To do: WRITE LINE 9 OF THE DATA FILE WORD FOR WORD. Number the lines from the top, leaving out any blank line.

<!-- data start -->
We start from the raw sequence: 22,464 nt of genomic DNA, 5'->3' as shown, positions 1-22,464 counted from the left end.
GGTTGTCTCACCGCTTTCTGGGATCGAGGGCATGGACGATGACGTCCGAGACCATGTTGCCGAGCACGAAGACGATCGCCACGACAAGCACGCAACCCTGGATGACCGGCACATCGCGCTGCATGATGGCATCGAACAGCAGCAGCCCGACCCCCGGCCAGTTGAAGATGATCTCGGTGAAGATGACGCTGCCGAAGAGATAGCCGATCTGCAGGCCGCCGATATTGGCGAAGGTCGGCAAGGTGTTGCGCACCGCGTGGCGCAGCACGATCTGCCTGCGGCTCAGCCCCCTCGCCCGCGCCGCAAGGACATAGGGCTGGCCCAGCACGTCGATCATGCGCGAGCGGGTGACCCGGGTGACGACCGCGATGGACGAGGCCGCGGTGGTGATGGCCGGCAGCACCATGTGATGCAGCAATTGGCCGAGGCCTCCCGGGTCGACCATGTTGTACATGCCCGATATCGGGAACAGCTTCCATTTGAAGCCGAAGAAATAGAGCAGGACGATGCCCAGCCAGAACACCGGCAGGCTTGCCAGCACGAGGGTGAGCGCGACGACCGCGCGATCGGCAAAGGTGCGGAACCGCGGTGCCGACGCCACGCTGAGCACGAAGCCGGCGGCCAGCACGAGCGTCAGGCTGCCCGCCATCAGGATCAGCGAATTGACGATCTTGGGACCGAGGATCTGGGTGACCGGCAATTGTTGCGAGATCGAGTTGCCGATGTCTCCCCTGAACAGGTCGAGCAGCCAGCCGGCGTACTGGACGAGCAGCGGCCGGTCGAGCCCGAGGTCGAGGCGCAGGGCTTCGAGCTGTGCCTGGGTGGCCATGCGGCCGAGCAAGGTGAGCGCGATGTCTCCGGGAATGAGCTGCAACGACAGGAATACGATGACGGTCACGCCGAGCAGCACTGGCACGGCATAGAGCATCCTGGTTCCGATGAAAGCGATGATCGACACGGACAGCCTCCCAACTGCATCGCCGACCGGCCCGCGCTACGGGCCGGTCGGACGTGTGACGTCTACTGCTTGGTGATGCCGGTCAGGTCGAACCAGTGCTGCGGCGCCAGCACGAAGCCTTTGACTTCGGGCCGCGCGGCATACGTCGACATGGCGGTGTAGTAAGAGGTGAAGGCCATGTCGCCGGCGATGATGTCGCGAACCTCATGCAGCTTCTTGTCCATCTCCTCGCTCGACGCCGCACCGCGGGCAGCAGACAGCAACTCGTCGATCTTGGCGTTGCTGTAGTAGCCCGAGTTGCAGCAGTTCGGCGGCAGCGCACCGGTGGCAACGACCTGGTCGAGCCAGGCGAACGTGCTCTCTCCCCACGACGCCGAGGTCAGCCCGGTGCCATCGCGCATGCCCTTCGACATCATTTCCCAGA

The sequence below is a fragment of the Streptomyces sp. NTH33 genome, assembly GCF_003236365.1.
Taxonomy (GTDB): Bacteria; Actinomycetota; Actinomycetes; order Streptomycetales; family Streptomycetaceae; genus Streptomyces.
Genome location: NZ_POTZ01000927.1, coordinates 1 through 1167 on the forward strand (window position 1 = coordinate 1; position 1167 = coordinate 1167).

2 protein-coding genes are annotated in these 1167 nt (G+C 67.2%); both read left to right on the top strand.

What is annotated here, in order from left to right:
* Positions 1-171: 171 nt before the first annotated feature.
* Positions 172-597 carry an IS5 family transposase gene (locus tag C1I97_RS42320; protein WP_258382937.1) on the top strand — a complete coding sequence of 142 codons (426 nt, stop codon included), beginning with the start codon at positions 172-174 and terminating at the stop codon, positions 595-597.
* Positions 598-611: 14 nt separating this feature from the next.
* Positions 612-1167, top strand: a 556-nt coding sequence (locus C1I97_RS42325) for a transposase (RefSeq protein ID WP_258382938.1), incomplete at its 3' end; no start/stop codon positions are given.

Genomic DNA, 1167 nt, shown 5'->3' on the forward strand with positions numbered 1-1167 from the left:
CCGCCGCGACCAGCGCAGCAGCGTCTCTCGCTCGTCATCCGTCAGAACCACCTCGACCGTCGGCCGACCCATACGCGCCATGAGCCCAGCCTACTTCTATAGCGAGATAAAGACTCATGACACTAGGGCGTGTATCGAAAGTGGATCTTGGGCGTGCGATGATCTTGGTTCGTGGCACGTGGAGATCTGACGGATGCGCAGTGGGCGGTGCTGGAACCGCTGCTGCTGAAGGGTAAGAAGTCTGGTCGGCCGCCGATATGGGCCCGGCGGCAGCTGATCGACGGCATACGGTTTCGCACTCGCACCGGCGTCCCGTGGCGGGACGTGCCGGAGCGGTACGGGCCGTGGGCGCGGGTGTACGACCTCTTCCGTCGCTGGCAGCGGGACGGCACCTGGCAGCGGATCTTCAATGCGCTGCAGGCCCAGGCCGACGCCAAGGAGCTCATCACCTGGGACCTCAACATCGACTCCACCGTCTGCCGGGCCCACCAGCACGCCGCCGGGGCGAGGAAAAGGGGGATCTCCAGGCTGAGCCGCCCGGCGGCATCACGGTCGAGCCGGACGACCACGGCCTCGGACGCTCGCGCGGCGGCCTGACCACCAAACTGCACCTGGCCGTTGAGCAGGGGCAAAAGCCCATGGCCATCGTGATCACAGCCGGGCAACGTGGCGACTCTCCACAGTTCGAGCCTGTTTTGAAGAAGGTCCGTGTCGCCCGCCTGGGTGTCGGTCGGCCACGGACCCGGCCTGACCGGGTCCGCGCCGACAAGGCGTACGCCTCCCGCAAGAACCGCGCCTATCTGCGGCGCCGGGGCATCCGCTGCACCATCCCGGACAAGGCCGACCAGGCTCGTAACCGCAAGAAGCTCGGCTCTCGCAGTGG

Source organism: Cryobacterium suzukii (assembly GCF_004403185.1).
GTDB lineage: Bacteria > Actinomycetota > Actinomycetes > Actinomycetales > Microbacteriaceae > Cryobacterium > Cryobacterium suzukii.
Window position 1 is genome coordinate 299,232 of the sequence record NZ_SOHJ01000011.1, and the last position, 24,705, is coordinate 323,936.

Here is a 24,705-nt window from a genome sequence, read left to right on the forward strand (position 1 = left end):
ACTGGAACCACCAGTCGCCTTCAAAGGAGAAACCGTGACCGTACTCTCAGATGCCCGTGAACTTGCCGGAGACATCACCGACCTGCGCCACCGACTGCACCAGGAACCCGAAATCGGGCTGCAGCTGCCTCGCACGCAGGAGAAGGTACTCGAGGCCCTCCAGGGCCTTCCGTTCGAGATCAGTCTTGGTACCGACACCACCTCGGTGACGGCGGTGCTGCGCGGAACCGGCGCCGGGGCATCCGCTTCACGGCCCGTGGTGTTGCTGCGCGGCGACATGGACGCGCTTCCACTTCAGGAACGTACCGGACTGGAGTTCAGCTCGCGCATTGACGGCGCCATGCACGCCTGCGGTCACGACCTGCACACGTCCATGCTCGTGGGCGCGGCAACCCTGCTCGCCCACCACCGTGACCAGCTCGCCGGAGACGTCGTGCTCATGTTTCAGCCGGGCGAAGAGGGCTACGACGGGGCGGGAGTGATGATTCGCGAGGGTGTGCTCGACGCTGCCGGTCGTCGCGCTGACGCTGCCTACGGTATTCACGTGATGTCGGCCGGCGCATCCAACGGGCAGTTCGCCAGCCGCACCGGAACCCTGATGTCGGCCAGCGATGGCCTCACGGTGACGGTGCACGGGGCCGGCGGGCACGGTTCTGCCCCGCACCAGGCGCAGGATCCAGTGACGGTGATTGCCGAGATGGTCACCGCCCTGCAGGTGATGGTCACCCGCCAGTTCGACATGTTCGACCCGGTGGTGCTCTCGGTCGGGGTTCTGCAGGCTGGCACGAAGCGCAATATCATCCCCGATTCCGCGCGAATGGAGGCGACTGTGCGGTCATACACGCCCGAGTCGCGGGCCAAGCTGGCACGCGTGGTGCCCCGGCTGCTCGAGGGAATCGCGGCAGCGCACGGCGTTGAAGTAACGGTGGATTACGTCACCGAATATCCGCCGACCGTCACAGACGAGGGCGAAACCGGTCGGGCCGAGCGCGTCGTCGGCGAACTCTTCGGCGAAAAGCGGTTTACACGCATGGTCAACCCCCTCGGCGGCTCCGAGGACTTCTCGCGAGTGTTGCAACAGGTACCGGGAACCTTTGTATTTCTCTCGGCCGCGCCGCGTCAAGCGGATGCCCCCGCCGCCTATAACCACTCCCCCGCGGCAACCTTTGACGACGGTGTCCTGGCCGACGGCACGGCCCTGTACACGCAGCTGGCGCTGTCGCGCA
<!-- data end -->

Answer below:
* Positions 172-597 carry an IS5 family transposase gene (locus tag C1I97_RS42320; protein WP_258382937.1) on the top strand — a complete coding sequence of 142 codons (426 nt, stop codon included), beginning with the start codon at positions 172-174 and terminating at the stop codon, positions 595-597.